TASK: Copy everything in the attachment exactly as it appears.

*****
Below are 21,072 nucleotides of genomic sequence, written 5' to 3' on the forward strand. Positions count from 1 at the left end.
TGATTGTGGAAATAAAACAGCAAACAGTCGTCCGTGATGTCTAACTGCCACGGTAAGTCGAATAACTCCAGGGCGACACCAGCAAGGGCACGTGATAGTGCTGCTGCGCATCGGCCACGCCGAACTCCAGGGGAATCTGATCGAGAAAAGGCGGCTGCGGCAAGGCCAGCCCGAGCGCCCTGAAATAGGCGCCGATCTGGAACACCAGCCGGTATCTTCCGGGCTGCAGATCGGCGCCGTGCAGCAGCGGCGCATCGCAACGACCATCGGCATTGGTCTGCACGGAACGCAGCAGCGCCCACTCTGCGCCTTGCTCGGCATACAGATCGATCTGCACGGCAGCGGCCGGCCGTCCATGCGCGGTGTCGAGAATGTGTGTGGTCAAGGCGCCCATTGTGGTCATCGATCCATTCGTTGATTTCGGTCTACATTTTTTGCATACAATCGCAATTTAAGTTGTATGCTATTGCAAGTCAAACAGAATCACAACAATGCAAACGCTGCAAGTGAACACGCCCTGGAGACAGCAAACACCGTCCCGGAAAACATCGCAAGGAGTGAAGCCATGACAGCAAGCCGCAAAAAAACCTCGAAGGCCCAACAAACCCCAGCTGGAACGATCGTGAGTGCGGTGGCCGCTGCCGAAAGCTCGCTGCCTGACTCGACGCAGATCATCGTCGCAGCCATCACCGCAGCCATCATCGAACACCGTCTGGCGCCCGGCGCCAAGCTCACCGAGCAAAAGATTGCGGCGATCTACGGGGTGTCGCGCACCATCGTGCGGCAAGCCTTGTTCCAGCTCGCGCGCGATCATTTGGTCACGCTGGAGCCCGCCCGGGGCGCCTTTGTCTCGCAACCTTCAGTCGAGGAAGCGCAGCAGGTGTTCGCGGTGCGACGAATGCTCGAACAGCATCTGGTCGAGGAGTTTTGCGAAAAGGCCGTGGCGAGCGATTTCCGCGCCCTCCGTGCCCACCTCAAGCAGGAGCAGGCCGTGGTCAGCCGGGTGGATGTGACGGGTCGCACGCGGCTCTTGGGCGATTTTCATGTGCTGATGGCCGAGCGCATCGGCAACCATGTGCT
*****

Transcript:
Below are 21,072 nucleotides of genomic sequence, written 5' to 3' on the forward strand. Positions count from 1 at the left end.
TGATTGTGGAAATAAAACAGCAAACAGTCGTCCGTGATGTCTAACTGCCACGGTAAGTCGAATAACTCCAGGGCGACACCAGCAAGGGCACGTGATAGTGCTGCTGCGCATCGGCCACGCCGAACTCCAGGGGAATCTGATCGAGAAAAGGCGGCTGCGGCAAGGCCAGCCCGAGCGCCCTGAAATAGGCGCCGATCTGGAACACCAGCCGGTATCTTCCGGGCTGCAGATCGGCGCCGTGCAGCAGCGGCGCATCGCAACGACCATCGGCATTGGTCTGCACGGAACGCAGCAGCGCCCACTCTGCGCCTTGCTCGGCATACAGATCGATCTGCACGGCAGCGGCCGGCCGTCCATGCGCGGTGTCGAGAATGTGTGTGGTCAAGGCGCCCATTGTGGTCATCGATCCATTCGTTGATTTCGGTCTACATTTTTTGCATACAATCGCAATTTAAGTTGTATGCTATTGCAAGTCAAACAGAATCACAACAATGCAAACGCTGCAAGTGAACACGCCCTGGAGACAGCAAACACCGTCCCGGAAAACATCGCAAGGAGTGAAGCCATGACAGCAAGCCGCAAAAAAACCTCGAAGGCCCAACAAACCCCAGCTGGAACGATCGTGAGTGCGGTGGCCGCTGCCGAAAGCTCGCTGCCTGACTCGACGCAGATCATCGTCGCAGCCATCACCGCAGCCATCATCGAACACCGTCTGGCGCCCGGCGCCAAGCTCACCGAGCAAAAGATTGCGGCGATCTACGGGGTGTCGCGCACCATCGTGCGGCAAGCCTTGTTCCAGCTCGCGCGCGATCATTTGGTCACGCTGGAGCCCGCCCGGGGCGCCTTTGTCTCGCAACCTTCAGTCGAGGAAGCGCAGCAGGTGTTCGCGGTGCGACGAATGCTCGAACAGCATCTGGTCGAGGAGTTTTGCGAAAAGGCCGTGGCGAGCGATTTCCGCGCCCTCCGTGCCCACCTCAAGCAGGAGCAGGCCGTGGTCAGCCGGGTGGATGTGACGGGTCGCACGCGGCTCTTGGGCGATTTTCATGTGCTGATGGCCGAGCGCATCGGCAACCATGTGCT